|Department of Engineering|
|University of Cambridge > Engineering Department > Machine Intelligence Lab|
ON THE PRACTICAL APPLICABILITY OF VC DIMENSION BOUNDS
Sean Holden and Mahesan Niranjan
This article addresses the question of whether some recent Vapnik-Chervonenkis (VC) dimension based bounds on sample complexity can be regarded as a practical design tool. Specifically, we are interested in bounds on the sample complexity for the problem of training a pattern classifier such that we can expect it to perform valid generalization. Early results using the VC dimension, while being extremely powerful, suffered from the fact that their sample complexity predictions were rather impractical. More recent results have begun to improve the situation by attempting to take specific account of the precise algorithm used to train the classifier. We perform a series of experiments based on a task involving the classification of sets of vowel formant frequencies. The results of these experiments indicate that the more recent theories provide sample complexity predictions that are significantly more applicable in practice than those provided by earlier theories; however, we also find that the recent theories still have significant shortcomings.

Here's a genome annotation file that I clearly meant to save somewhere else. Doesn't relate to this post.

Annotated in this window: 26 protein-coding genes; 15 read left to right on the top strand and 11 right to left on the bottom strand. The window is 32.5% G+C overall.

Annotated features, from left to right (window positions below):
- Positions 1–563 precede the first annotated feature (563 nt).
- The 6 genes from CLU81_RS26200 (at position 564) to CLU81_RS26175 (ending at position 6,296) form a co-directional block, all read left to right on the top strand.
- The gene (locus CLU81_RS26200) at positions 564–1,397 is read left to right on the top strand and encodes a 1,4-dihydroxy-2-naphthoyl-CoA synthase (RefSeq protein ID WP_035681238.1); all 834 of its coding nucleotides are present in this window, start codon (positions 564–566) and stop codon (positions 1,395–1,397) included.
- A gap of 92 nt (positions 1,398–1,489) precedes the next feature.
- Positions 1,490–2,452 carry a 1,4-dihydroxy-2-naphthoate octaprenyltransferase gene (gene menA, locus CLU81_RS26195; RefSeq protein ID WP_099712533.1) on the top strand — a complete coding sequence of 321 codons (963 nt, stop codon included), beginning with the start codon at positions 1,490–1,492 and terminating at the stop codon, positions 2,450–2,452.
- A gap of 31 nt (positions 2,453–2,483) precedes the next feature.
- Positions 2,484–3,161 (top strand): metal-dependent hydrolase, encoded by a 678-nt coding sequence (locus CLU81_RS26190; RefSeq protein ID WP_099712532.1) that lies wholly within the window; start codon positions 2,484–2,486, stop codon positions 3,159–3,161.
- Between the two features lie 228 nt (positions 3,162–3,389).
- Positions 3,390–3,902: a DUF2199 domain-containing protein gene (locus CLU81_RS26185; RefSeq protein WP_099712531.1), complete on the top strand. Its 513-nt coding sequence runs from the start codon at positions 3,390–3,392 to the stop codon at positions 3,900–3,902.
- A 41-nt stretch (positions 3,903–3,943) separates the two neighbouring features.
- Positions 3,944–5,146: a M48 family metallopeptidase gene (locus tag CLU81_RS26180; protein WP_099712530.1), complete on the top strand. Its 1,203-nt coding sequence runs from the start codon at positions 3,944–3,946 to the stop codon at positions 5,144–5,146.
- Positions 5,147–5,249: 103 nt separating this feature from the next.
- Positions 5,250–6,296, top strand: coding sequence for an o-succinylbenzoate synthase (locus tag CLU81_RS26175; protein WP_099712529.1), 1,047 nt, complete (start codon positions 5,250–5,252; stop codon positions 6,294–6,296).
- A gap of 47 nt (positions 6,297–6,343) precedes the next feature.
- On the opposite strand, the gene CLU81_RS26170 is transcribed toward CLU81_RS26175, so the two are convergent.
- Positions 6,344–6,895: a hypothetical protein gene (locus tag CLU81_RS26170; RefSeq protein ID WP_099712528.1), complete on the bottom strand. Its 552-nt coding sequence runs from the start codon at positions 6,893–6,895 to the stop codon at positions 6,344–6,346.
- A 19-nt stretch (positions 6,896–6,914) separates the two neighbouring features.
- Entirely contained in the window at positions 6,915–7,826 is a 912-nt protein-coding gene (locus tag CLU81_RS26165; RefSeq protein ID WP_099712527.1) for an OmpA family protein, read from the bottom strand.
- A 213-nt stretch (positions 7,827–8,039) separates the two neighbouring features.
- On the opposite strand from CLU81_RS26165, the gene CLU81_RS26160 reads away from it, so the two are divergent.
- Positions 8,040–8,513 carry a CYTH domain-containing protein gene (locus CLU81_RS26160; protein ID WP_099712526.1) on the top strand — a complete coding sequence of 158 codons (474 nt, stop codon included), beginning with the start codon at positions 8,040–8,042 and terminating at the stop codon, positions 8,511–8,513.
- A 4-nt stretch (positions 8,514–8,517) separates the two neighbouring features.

If you have difficulty viewing files that end
which are gzip compressed, then you may be able to find
tools to uncompress them at the gzip
If you have difficulty viewing files that are in PostScript, (ending
'.ps.gz'), then you may be able to
find tools to view them at
We have attempted to provide automatically generated PDF copies of documents for which only PostScript versions have previously been available. These are clearly marked in the database - due to the nature of the automatic conversion process, they are likely to be badly aliased when viewed at default resolution on screen by acroread.
|| Search | CUED | Cambridge University ||
2005 Cambridge University Engineering Dept
Information provided by milab-maintainer